Trump, however, has notoriously pulled the U.S. out of the Paris climate agreement and rolled back several Obama-era environmental regulations designed to address climate change, including the repeal of the Clean Power Plan. The president's EPA Administrator Scott Pruitt has close links to the fossil fuel industry and once said that carbon dioxide is not the primary driver of global warming.

Robert N. Stavins, an economist at Harvard University, cast doubt the study would convince the government to act.

“The GAO study is conservative, it's not alarmist, it's realistic and balanced and they go out of their way to point out all of the uncertainties involved," Stavins told the Times. “I don't see any likelihood it's going to be taken seriously."

Indeed, the price tag from the GAO's study is drastically lower than estimates from other recent reports. The non-profit Universal Ecological Fund found that extreme weather and public health issues related to burning fossil fuels could cost the U.S. up to $360 billion annually—nearly half of annual U.S. economic growth—within the next ten years.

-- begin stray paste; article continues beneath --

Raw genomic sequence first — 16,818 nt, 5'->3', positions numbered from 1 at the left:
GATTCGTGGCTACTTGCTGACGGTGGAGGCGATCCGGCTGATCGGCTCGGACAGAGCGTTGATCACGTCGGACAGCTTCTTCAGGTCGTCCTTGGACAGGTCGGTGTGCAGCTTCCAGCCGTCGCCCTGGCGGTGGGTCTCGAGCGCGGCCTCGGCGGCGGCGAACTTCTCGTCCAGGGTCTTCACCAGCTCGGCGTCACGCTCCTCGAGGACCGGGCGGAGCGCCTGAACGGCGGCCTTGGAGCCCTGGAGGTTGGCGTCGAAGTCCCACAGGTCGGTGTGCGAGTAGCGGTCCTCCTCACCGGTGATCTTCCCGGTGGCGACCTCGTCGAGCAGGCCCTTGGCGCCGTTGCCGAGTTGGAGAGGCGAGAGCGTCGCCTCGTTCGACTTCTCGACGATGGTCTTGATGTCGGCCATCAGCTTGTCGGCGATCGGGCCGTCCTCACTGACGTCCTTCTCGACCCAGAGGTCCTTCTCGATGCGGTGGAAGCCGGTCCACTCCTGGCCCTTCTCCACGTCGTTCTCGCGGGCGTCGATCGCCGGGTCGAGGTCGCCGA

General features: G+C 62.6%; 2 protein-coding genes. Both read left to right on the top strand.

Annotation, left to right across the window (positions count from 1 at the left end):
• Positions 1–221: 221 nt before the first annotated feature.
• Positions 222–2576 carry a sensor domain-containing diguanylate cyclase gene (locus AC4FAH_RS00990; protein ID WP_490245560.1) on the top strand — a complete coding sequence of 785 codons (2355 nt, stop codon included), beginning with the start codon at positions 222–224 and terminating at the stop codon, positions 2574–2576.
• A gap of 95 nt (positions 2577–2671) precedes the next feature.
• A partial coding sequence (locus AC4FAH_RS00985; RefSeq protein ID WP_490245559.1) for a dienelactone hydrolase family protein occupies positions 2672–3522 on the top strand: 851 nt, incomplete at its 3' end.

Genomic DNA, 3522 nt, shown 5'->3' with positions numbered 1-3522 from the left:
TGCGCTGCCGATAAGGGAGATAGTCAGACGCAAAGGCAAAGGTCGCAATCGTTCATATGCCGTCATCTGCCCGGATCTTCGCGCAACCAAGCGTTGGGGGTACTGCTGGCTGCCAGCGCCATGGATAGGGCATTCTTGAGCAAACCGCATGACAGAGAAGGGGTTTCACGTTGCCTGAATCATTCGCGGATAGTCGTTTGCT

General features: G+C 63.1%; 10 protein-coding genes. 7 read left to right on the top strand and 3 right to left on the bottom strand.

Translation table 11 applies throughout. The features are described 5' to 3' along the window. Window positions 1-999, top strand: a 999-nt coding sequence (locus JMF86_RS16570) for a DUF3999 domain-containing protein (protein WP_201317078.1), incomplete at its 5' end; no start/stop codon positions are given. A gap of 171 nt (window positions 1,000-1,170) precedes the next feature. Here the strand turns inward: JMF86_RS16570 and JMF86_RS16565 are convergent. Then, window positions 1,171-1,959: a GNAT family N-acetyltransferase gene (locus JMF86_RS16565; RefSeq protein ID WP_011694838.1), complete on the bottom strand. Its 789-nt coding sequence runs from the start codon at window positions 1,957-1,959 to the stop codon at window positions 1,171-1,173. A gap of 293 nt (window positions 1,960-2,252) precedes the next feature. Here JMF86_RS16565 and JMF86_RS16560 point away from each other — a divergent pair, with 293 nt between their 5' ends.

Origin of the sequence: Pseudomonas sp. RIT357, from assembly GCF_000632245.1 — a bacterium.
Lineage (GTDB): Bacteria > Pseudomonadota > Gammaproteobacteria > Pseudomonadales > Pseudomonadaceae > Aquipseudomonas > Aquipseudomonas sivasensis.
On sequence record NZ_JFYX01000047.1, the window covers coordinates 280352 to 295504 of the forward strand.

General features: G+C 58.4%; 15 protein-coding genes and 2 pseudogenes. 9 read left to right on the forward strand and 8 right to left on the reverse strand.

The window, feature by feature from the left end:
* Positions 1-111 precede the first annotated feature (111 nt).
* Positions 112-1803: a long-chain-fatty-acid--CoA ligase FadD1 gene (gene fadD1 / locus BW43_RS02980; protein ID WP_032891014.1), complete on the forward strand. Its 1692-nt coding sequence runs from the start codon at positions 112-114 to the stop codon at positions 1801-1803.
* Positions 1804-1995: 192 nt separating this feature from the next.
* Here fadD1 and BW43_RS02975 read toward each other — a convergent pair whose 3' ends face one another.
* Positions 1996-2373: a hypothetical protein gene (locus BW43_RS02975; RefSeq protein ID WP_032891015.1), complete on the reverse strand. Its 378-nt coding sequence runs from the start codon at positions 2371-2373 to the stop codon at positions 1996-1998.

Show Comments ()

EcoWatch Daily Newsletter

Sponsored
Oceans
Enipniastes eximia, aka "headless chicken monster." NOAA

'Headless Chicken Monster' to Help Antarctic Conservation Efforts

Enypniasties eximia—a deep-sea swimming sea cucumber scientists have affectionately called the "headless chicken monster"has been caught on camera for the first time in Antarctic waters thanks to new underwater camera technology developed by Australian researchers.

Footage of the finned sea creature will be used to aid important marine conservation efforts in the Southern Ocean.

Keep reading... Show less
Popular
Animal Collective performing at The Concord in Chicago on Feb. 2, 2016. swinfinfan / CC BY 2.0

Animal Collective’s 'Tangerine Reef': Myth, Mystery and Subtle Environmentalism

By David Colgan

In a way, you could consider coral reefs the rainforests of the oceans—dense, mysterious and full of life.

Covering less than two percent of the ocean floor, they are home to a quarter of all marine species. But unlike rainforests, a longtime conservation focus, corals have received relatively little attention. The alien-looking seascapes have captivated explorers, divers and others privileged enough to visit, but remained largely out of sight for most people.

Keep reading... Show less
Animals
Giant Petrel flying over the South Atlantic. Liam Quinn / CC BY-SA 2.0